Laura Barton’s experience of attending her first peer support meeting in Toronto.
I hate traffic. The vehicular congestion, the people who don’t seem to know how to drive, that one guy that just has to get ahead of everyone else; it all stresses me out, makes me angry and anxious, and I start swearing like many have probably never heard me swear before. And yet, yesterday evening, I decided to drive from where I am in Niagara to Toronto. Through rush hour. I must be nuts.
It was mostly smooth sailing, with the typical slow down near the Hurontario Street exit along the highway, likely because of the continued construction, but then came the pretty much dead stop around Islington Road. I felt like I was so close to my destination and yet we were crawling along, then stopping, then crawling, stopping. Repeat. That part of the journey seemed to take the longest and it was frustrating as hell. But then I made it through and eventually was pulling into the driveway where a couple other cars were already parked and it was all worth it.
Last night, September 17th, 2013, I attended my first CBSN support meeting.
Although the Toronto meetings started many months ago, until last night, I had never been able to attend. Work always seemed to get in the way—I was even supposed to work last night, too! Luckily, I was presented with the chance to switch the shift with someone and you’d better believe I jumped at that opportunity. I was so excited. Not only was I finally going to be able to attend, but I was going to be able to meet everyone, including CBSN’s founder, Sarah. I was going to meet other BFRB sufferers face-to-face for the first time.
It all seemed kind of surreal, like maybe it wasn’t going to happen, and then suddenly there I was, pulling into the driveway. And then I was at the door, greeted by a barking dog and the friendly faces of some of the other members who were already there. And just like that, I was welcomed in and a part of the group.
Several others showed up to join us and while I was expecting mostly pullers, I was pleasantly surprised to see so many pickers among the group, too. I hadn’t thought I would be the only one, but I wasn’t sure how many to expect; even though we can relate between disorders, it’s great to encounter someone who can relate to specifically your disorder as well.
We all got settled in and when 7:30 rolled around, we got the meeting underway. While many seemed to know each other from past gatherings, we all put on “Hello my name is” nametags and went around the room introducing ourselves if we were comfortable doing so. It was nice and welcoming because there was no pressure and it wasn’t putting the newbies like me on the spot since even past members did it, too. It was also interesting because we were asked to share a recent high and a low feeling or experience. My high was definitely finally just being able to sit in that room with everyone else.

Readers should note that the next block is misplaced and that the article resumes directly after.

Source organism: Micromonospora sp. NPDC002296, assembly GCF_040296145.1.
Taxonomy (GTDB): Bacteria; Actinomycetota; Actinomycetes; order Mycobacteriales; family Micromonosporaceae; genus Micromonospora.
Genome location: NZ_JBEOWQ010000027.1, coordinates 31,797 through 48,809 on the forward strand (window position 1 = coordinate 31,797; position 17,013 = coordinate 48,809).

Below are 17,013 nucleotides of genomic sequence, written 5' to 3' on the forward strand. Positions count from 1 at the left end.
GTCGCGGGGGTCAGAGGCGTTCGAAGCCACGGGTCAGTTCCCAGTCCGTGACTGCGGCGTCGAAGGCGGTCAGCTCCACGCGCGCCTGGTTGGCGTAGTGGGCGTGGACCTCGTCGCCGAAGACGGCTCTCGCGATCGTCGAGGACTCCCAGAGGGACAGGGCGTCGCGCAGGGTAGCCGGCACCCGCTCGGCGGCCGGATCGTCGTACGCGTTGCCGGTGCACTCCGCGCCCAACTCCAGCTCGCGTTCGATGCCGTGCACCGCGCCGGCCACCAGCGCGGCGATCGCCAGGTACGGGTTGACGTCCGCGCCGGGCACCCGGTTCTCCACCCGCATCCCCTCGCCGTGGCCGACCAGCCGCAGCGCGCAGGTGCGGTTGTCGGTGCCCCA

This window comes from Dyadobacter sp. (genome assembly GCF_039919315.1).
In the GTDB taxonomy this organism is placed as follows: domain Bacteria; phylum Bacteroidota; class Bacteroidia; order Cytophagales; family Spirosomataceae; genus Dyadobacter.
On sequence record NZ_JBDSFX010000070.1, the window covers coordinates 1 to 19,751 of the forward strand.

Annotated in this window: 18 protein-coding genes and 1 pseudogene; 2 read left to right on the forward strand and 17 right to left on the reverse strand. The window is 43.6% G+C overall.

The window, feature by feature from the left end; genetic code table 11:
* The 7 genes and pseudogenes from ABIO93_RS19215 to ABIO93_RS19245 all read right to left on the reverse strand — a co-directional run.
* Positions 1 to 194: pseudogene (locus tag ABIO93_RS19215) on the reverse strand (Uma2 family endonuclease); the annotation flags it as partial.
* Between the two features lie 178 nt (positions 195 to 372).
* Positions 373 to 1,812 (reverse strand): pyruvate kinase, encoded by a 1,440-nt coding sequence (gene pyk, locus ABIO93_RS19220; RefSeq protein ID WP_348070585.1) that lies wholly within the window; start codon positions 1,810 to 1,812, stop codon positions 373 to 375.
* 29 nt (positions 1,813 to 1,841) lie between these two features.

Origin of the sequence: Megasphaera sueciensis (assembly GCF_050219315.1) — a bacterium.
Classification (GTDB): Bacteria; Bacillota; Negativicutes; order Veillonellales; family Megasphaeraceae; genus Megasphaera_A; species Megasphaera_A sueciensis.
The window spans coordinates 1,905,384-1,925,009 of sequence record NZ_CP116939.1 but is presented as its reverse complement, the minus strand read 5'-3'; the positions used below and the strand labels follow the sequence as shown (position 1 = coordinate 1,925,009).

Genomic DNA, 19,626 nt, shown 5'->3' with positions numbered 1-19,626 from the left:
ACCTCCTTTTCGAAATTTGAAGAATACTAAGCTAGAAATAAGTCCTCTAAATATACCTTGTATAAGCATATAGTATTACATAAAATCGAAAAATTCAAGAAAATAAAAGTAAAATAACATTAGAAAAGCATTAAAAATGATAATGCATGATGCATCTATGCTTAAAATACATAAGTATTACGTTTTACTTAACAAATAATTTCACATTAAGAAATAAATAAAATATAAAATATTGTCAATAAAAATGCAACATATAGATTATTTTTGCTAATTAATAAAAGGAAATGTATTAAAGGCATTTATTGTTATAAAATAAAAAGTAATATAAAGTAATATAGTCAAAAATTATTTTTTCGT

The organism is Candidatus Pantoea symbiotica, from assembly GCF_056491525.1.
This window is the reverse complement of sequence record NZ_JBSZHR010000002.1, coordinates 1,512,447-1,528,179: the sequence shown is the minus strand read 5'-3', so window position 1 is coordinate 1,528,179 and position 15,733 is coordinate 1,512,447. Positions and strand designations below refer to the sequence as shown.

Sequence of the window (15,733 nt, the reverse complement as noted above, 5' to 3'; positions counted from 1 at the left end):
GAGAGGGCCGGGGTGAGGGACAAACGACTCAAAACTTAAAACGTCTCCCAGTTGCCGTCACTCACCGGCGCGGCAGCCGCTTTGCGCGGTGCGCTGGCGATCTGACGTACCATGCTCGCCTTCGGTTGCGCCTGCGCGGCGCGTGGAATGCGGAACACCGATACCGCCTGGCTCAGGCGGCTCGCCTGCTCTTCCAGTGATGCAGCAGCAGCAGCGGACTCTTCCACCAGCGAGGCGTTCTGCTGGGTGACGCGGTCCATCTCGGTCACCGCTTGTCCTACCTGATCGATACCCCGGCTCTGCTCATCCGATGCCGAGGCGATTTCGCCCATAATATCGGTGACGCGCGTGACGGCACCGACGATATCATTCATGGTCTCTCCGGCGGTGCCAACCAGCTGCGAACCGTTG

Before we could continue after introductions, Sarah came in, a little late from being at another meeting for something else and bearing Tim Horton’s goodies for everyone. It was not something I had been expecting, but a great gesture which added to the ease and comfort of the support group. The smallest details sometimes make a big difference.
Without going into a lengthy post about everything that we talked about, I just want to say it was so great to finally have a face-to-face conversation with someone who gets it, and in this case it was a whole room of people perched on armchairs, folding chairs and a sofa who got it. I advocate heavily for online interaction with the community and I love the people I’ve met that way, but if you have a chance to go to a support meeting, give it a try. There’s just something different about non-internet interaction.
There was shared laughter and tears, celebration and condolences, and we trusted each other enough to be vulnerable, despite the fact that some of us had just met. Maybe it’s just our nature as people with these disorders since pickers and pullers are still among the most compassionate people I’ve met, but I think a lot can be said for how safe and comfortable the environment was.
I have pretty severe anxiety, especially social anxiety, but I felt little to none of that while in that room with those fabulous people. It was a sense of ease, like I could just be without worrying what they might think of my scars or what I said. I was able to just sit, relax and be a part of the group and the experience.
I also learned some things that I didn’t know, or saw things that I had read or discussed online a billion times in a new light. You can read the same things online for years, but sometimes we need to hear it or hear it told differently to see it anew. I had several of those moments and have been left with a lot to think about that I could probably write about for days. I’m the kind of person who gets really excited about new knowledge and new insight, so for me, this was awesome.
To say that this CBSN support group had an impact on me seems a bit of an understatement. I feel like I took so much away from the experience and like I made connections with people who had been more or less strangers about two hours before. With so many BFRB Support Groups popping up across the province and the country, if you have the chance to go, do it. The CBSN is still finding its feet, but it’s doing a great job on this front.
I don’t know how many of these support groups my work schedule will allow me to attend, but if I have the opportunity, I will certainly be going again. Even if I have to face the stress of traffic.